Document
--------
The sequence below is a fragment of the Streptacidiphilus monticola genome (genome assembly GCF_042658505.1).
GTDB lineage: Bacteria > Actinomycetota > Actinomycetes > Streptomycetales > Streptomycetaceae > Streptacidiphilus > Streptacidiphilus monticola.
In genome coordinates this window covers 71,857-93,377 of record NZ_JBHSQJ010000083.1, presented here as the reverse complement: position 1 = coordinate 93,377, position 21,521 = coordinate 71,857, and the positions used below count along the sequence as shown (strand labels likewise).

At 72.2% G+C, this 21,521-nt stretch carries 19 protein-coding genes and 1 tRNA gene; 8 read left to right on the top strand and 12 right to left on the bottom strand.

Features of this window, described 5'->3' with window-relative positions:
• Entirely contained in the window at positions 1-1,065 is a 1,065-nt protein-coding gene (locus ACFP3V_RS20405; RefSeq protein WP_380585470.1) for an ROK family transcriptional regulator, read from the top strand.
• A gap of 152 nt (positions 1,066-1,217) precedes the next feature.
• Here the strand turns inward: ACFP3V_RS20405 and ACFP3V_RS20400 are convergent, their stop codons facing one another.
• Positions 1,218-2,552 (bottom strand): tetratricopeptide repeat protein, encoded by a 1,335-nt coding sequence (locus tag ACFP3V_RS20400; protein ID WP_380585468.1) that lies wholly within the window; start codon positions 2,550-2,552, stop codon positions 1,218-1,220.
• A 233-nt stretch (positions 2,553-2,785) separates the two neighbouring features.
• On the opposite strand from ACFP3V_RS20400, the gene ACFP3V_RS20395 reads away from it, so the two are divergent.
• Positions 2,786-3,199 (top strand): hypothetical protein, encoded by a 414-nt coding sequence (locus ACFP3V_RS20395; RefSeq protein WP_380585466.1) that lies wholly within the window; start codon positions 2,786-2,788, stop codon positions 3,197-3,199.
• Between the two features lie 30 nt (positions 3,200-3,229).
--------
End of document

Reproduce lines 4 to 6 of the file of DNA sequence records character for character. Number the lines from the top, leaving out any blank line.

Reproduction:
At 72.2% G+C, this 21,521-nt stretch carries 19 protein-coding genes and 1 tRNA gene; 8 read left to right on the top strand and 12 right to left on the bottom strand.

Features of this window, described 5'->3' with window-relative positions:
• Entirely contained in the window at positions 1-1,065 is a 1,065-nt protein-coding gene (locus ACFP3V_RS20405; RefSeq protein WP_380585470.1) for an ROK family transcriptional regulator, read from the top strand.